104. 104.
    • Nieborowska-Skorska M, Maifrede S, Dasgupta Y, Sullivan K, Flis S, Le BV, et al. Ruxolitinib-induced defects in DNA repair cause sensitivity to PARP inhibitors in myeloproliferative neoplasms. Blood. 2017;130:2848–59 Preclinical paper describing synergism between ruxolitinib and PARP inhibitors.PubMedPubMedCentralCrossRefGoogle Scholar
  105. 105.
    Pratz KW, Rudek MA, Gojo I, Litzow MR, McDevitt MA, Ji J, et al. A phase I study of topotecan, carboplatin and the PARP inhibitor veliparib in acute leukemias, aggressive myeloproliferative neoplasms, and chronic myelomonocytic leukemia. Clin Cancer Res. 2017;23:899–907.PubMedCrossRefGoogle Scholar
  106. 106.
    Swords RT, Kelly KR, Smith PG, Garnsey JJ, Mahalingam D, Medina E, et al. Inhibition of NEDD8-activating enzyme: a novel approach for the treatment of acute myeloid leukemia. Blood. 2010;115:3796–800.PubMedCrossRefGoogle Scholar
  107. 107.
    Swords RT, Coutre S, Maris MB, Zeidner JF, Foran JM, Cruz J, et al. Pevonedistat, a first-in-class NEDD8-activating enzyme (NAE) inhibitor, combined with azacitidine, in patients with AML. Blood. 2018;131:1415–24.PubMedPubMedCentralCrossRefGoogle Scholar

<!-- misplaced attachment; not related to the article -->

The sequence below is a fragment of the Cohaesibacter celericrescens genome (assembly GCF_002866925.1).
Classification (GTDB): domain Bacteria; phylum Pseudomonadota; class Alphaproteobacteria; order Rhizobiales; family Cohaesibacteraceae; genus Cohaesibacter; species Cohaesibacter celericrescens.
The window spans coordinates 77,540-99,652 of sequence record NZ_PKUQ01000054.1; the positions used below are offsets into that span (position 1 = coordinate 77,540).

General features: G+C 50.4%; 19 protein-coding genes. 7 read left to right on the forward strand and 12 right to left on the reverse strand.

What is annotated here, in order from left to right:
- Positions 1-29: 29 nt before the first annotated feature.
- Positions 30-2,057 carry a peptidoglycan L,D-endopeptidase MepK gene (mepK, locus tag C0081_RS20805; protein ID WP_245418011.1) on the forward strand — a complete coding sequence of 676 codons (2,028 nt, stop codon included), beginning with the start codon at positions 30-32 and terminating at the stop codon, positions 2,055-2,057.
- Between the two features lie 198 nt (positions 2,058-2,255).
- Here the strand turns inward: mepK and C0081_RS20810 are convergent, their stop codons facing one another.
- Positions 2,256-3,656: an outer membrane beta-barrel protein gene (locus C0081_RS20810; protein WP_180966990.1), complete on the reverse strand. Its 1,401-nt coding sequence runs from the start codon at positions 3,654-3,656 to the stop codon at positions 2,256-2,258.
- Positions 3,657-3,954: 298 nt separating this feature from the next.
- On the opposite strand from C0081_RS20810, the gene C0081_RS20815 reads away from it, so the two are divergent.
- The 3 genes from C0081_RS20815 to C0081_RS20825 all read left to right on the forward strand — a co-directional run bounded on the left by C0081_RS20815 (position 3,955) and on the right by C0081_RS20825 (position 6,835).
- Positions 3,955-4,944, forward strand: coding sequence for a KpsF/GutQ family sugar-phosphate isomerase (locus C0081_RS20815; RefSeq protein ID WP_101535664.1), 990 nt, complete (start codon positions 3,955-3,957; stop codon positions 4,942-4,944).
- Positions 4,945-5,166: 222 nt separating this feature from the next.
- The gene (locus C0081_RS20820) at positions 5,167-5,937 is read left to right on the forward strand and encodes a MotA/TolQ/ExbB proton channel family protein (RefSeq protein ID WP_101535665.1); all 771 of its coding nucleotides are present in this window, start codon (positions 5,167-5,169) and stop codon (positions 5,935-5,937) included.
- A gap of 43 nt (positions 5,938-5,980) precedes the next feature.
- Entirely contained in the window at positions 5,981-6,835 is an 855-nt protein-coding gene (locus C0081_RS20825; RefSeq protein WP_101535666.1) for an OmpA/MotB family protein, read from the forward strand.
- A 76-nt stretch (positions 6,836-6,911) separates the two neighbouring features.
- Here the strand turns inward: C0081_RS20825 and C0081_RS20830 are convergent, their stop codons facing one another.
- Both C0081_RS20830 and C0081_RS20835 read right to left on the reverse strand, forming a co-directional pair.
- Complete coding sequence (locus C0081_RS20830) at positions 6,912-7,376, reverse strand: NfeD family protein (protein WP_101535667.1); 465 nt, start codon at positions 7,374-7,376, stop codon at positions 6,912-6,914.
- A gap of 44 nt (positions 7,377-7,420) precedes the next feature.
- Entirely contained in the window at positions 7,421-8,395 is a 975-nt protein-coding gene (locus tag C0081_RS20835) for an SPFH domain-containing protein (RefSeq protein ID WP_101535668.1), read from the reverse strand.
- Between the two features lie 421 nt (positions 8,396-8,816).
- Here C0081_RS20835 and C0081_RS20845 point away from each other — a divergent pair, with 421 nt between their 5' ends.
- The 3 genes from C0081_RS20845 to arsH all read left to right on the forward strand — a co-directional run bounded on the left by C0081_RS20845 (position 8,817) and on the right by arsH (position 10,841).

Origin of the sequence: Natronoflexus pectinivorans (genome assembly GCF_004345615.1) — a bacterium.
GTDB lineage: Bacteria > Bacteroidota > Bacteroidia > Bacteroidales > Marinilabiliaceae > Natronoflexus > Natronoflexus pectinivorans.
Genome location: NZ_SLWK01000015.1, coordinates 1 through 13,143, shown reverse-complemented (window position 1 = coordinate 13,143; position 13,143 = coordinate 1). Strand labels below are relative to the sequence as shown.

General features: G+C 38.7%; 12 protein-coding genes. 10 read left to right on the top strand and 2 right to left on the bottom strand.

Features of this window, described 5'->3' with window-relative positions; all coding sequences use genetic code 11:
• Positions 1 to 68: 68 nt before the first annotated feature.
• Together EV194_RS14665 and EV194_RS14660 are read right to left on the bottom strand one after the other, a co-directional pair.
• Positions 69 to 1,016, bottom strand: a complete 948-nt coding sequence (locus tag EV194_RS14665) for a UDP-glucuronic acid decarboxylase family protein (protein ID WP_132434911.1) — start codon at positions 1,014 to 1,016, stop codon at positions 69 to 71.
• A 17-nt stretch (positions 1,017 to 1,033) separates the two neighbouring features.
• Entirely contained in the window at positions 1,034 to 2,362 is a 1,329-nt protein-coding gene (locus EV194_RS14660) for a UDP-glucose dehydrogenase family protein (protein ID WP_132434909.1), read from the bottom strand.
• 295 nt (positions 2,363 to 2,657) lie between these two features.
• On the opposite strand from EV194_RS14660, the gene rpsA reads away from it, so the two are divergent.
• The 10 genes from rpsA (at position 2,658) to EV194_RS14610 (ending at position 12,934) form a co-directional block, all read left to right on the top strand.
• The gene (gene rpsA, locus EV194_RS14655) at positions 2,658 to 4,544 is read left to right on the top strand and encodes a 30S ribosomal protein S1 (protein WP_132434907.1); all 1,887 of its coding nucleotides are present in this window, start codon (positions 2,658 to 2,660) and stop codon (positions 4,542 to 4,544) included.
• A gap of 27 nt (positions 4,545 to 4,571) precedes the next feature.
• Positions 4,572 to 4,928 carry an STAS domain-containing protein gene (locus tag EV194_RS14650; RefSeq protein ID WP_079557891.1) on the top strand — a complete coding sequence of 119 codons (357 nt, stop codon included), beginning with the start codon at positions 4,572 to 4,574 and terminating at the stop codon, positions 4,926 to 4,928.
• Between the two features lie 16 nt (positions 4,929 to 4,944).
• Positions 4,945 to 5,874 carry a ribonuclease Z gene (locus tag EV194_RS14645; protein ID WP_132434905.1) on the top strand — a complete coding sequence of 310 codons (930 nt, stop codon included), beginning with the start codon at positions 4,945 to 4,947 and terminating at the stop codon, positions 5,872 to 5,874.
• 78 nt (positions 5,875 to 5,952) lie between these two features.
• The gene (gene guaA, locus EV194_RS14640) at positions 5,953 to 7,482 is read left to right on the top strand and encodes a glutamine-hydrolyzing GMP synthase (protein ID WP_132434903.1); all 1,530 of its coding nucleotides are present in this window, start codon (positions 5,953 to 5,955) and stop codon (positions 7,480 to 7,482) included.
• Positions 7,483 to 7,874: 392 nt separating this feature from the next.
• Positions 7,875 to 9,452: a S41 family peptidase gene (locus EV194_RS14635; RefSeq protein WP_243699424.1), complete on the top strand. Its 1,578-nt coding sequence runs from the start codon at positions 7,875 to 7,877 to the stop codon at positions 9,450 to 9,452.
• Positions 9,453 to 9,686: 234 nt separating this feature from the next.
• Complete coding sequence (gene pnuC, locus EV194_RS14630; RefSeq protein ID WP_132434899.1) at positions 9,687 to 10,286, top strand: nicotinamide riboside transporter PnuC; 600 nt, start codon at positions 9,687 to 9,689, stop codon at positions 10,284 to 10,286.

108. 108.
    Park SO, Wamsley HL, Bae K, Hu Z, Li X, Choe SW, et al. Conditional deletion of Jak2 reveals an essential role in hematopoiesis throughout mouse ontogeny: implications for Jak2 inhibition in humans. PLoS One. 2013;8:e59675.PubMedPubMedCentralCrossRefGoogle Scholar
  109. 109.
    Kleppe M, Spitzer MH, Li S, Hill CE, Dong L, Papalexi E, et al. Jak1 integrates cytokine sensing to regulate hematopoietic stem cell function and stress hematopoiesis. Cell Stem Cell. 2017;21:489–501.e7.PubMedPubMedCentralCrossRefGoogle Scholar
  110. 110.